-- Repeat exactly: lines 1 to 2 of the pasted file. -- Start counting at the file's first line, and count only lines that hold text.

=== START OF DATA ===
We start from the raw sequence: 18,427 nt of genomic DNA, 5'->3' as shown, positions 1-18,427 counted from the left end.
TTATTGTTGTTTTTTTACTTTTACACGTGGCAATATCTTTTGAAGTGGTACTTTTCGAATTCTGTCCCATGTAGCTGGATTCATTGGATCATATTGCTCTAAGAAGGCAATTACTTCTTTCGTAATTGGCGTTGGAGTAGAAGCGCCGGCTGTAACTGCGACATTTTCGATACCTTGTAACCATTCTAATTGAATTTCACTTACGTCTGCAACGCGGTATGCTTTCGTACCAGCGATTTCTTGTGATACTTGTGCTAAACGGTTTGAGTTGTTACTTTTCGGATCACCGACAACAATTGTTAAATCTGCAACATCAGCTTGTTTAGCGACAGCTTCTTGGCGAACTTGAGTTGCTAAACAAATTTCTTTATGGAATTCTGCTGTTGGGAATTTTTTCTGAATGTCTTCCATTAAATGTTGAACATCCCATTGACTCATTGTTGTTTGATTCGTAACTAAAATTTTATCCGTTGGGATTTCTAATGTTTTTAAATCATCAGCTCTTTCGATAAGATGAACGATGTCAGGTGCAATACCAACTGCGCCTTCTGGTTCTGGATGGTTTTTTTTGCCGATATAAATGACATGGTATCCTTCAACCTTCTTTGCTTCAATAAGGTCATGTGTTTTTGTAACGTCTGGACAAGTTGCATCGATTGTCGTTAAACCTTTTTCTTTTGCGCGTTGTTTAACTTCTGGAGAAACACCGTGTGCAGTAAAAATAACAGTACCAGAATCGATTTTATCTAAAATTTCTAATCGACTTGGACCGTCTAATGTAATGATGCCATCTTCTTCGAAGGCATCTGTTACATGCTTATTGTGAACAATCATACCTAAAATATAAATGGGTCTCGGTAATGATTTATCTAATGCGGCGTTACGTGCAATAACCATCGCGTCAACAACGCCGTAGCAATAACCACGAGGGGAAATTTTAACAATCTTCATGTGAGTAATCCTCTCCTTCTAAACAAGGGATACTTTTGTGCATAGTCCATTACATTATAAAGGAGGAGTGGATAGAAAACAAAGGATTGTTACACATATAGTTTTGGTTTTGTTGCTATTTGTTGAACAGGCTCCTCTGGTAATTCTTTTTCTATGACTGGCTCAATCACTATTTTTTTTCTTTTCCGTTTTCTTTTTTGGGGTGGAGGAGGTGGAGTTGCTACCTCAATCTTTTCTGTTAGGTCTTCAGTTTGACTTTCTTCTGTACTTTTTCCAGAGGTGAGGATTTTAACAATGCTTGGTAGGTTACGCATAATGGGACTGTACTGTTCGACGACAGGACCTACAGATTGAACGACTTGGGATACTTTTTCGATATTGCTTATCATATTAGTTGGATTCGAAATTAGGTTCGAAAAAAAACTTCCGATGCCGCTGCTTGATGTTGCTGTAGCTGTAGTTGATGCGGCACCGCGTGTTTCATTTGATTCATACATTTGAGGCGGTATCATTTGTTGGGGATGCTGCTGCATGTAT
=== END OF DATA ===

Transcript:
We start from the raw sequence: 18,427 nt of genomic DNA, 5'->3' as shown, positions 1-18,427 counted from the left end.
TTATTGTTGTTTTTTTACTTTTACACGTGGCAATATCTTTTGAAGTGGTACTTTTCGAATTCTGTCCCATGTAGCTGGATTCATTGGATCATATTGCTCTAAGAAGGCAATTACTTCTTTCGTAATTGGCGTTGGAGTAGAAGCGCCGGCTGTAACTGCGACATTTTCGATACCTTGTAACCATTCTAATTGAATTTCACTTACGTCTGCAACGCGGTATGCTTTCGTACCAGCGATTTCTTGTGATACTTGTGCTAAACGGTTTGAGTTGTTACTTTTCGGATCACCGACAACAATTGTTAAATCTGCAACATCAGCTTGTTTAGCGACAGCTTCTTGGCGAACTTGAGTTGCTAAACAAATTTCTTTATGGAATTCTGCTGTTGGGAATTTTTTCTGAATGTCTTCCATTAAATGTTGAACATCCCATTGACTCATTGTTGTTTGATTCGTAACTAAAATTTTATCCGTTGGGATTTCTAATGTTTTTAAATCATCAGCTCTTTCGATAAGATGAACGATGTCAGGTGCAATACCAACTGCGCCTTCTGGTTCTGGATGGTTTTTTTTGCCGATATAAATGACATGGTATCCTTCAACCTTCTTTGCTTCAATAAGGTCATGTGTTTTTGTAACGTCTGGACAAGTTGCATCGATTGTCGTTAAACCTTTTTCTTTTGCGCGTTGTTTAACTTCTGGAGAAACACCGTGTGCAGTAAAAATAACAGTACCAGAATCGATTTTATCTAAAATTTCTAATCGACTTGGACCGTCTAATGTAATGATGCCATCTTCTTCGAAGGCATCTGTTACATGCTTATTGTGAACAATCATACCTAAAATATAAATGGGTCTCGGTAATGATTTATCTAATGCGGCGTTACGTGCAATAACCATCGCGTCAACAACGCCGTAGCAATAACCACGAGGGGAAATTTTAACAATCTTCATGTGAGTAATCCTCTCCTTCTAAACAAGGGATACTTTTGTGCATAGTCCATTACATTATAAAGGAGGAGTGGATAGAAAACAAAGGATTGTTACACATATAGTTTTGGTTTTGTTGCTATTTGTTGAACAGGCTCCTCTGGTAATTCTTTTTCTATGACTGGCTCAATCACTATTTTTTTTCTTTTCCGTTTTCTTTTTTGGGGTGGAGGAGGTGGAGTTGCTACCTCAATCTTTTCTGTTAGGTCTTCAGTTTGACTTTCTTCTGTACTTTTTCCAGAGGTGAGGATTTTAACAATGCTTGGTAGGTTACGCATAATGGGACTGTACTGTTCGACGACAGGACCTACAGATTGAACGACTTGGGATACTTTTTCGATATTGCTTATCATATTAGTTGGATTCGAAATTAGGTTCGAAAAAAAACTTCCGATGCCGCTGCTTGATGTTGCTGTAGCTGTAGTTGATGCGGCACCGCGTGTTTCATTTGATTCATACATTTGAGGCGGTATCATTTGTTGGGGATGCTGCTGCATGTAT